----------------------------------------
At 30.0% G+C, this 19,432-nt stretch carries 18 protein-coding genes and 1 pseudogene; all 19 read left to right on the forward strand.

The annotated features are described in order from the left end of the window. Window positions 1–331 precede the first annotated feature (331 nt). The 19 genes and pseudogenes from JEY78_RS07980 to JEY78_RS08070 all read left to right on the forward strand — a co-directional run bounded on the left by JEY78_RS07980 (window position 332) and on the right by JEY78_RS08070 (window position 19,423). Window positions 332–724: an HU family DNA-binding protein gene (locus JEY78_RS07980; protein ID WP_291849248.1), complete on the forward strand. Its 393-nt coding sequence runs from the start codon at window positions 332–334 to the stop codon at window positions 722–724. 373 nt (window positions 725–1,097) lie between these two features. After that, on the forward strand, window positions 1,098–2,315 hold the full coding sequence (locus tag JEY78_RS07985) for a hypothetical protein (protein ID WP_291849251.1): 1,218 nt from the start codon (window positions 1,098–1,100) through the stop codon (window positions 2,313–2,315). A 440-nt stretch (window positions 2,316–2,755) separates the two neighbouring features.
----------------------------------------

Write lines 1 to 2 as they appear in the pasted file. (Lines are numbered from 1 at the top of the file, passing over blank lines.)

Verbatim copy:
At 30.0% G+C, this 19,432-nt stretch carries 18 protein-coding genes and 1 pseudogene; all 19 read left to right on the forward strand.

The annotated features are described in order from the left end of the window. Window positions 1–331 precede the first annotated feature (331 nt). The 19 genes and pseudogenes from JEY78_RS07980 to JEY78_RS08070 all read left to right on the forward strand — a co-directional run bounded on the left by JEY78_RS07980 (window position 332) and on the right by JEY78_RS08070 (window position 19,423). Window positions 332–724: an HU family DNA-binding protein gene (locus JEY78_RS07980; protein ID WP_291849248.1), complete on the forward strand. Its 393-nt coding sequence runs from the start codon at window positions 332–334 to the stop codon at window positions 722–724. 373 nt (window positions 725–1,097) lie between these two features. After that, on the forward strand, window positions 1,098–2,315 hold the full coding sequence (locus tag JEY78_RS07985) for a hypothetical protein (protein ID WP_291849251.1): 1,218 nt from the start codon (window positions 1,098–1,100) through the stop codon (window positions 2,313–2,315). A 440-nt stretch (window positions 2,316–2,755) separates the two neighbouring features.